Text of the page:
2012 was only hours old and I was already barely clothed, freezing cold, and soaking wet. Fortunately this was not some New Year’s eve gone quite catastrophically wrong. I was embarking on this first of this term’s writer challenges in which one of the Features team will take themselves well out of their comfort zone for your entertainment. This week was the New Year’s swim.
New Year’s swims are popular all around the world; from Scarborough to San Fransisco and Berlin to Bondi beach. Those taking the plunge in Bondi, however, don’t have to face quite the same temperatures of the water in which I was submerged somewhere off the Cornish coast.The biggest New Year’s swim in the UK is at Saundersfoot in Pembrokeshire which this year attracted a record 1657 swimmers all in fancy dress. This year they went for an Olympic theme with cyclists, runners and, inexplicably, gnomes among those braving the 7’C sea.
My dip in Readymoney cove was not quite so exciting and I didn’t have a soggy feather boa for extra warmth but what it lacked in glamour it more than made up for in, well, rain. Undeterred by the elements, me and the rest of the swimmers went through the preparation rituals which consists of the consumption of mulled wine combined with some lacklustre stretching.
I began to consider my imminent plunge but any premature self-congratulation over my forthcoming bravery was undermined by the fact that my eleven year old sister was taking on the same feat in a far more nonchalant manner than I was (it’s at this point that I’d like to point out that she wasn’t partaking in the mulled wine).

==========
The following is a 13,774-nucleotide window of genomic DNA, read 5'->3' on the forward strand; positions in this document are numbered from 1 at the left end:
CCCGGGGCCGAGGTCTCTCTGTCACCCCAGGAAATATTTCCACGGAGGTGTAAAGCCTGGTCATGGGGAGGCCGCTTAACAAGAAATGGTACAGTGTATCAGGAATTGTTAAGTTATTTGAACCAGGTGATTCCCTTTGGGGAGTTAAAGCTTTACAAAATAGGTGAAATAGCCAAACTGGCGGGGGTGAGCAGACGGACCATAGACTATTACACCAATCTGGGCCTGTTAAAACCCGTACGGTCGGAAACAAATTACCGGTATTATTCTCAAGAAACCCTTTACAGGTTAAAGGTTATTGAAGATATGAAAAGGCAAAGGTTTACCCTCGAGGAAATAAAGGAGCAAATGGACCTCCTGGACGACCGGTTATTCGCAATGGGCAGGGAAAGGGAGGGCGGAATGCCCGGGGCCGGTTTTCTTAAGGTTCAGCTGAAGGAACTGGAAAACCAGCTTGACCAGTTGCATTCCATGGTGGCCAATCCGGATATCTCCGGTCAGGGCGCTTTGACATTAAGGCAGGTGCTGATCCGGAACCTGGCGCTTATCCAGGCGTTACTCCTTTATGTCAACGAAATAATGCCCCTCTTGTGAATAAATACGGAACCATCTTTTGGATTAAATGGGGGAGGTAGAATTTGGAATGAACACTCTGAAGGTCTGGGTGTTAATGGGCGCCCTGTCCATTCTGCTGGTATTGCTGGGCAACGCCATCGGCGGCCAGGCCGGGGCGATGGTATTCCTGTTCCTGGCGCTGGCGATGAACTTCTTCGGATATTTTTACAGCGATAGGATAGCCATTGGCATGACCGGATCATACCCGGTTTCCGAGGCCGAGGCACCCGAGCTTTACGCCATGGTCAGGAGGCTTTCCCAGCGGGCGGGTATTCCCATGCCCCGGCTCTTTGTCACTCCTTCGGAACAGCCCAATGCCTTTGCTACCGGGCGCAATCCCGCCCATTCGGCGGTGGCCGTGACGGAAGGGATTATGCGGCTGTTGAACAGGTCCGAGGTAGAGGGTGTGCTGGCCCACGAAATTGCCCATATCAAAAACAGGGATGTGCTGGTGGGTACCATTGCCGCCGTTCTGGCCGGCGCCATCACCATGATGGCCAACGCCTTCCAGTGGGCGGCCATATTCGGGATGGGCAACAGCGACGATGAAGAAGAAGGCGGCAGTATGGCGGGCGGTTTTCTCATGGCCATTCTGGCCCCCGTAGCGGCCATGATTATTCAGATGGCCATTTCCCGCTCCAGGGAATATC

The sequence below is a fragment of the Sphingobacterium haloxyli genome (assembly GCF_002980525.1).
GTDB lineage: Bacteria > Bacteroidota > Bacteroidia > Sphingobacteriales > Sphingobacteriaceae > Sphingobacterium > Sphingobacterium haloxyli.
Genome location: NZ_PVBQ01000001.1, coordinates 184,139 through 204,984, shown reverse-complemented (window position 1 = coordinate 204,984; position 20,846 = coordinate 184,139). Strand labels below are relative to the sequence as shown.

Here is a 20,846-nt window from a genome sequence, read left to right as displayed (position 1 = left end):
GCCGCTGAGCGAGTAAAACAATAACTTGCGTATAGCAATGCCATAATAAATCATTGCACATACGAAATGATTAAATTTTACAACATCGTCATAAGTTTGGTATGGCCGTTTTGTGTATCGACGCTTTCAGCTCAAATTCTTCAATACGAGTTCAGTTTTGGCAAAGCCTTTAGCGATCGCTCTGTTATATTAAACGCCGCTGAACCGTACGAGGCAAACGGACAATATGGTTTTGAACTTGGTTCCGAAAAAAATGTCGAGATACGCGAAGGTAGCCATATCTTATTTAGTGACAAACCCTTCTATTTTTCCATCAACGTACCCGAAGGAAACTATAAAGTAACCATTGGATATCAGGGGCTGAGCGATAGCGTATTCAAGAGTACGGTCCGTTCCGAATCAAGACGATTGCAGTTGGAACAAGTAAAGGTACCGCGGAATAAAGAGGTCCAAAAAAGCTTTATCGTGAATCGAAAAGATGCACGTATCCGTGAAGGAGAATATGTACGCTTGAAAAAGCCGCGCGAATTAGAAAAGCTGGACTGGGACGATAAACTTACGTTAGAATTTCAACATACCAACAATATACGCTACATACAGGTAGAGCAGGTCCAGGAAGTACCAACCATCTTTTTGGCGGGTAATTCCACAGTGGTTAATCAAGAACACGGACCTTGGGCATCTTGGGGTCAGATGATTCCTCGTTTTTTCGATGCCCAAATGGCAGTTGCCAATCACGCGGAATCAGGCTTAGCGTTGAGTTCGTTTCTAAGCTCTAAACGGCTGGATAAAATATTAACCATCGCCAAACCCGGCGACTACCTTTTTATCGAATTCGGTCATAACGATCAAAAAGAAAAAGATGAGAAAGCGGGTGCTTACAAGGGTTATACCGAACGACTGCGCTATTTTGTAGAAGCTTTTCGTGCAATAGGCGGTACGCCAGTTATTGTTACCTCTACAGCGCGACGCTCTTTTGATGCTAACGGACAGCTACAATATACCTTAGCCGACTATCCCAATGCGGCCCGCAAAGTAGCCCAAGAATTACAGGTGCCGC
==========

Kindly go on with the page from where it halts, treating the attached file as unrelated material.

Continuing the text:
Nevertheless, we swam out to sea sans-wetsuit. It was undeniably freezing. Some others who had done it before reassured me that “it wasn’t so bad once you’re in there”. Are they mad? It was worse! I was chilled to my core. I wasn’t even really breathing; air just desperately flung itself out of my lungs every time I surfaced. In spite of my cowardliness, I made it back to land and after a bit more mulled wine was reeling off the “it’s not that bad once you’re in there” lie like a true veteran.
I can certainly see why people would do a New Year’s swim every year. It’s a good way to avoid January 1st disappearing quite as quickly as it so often does. I, however, may wait until I’ve sourced some whale blubber before I do my next one.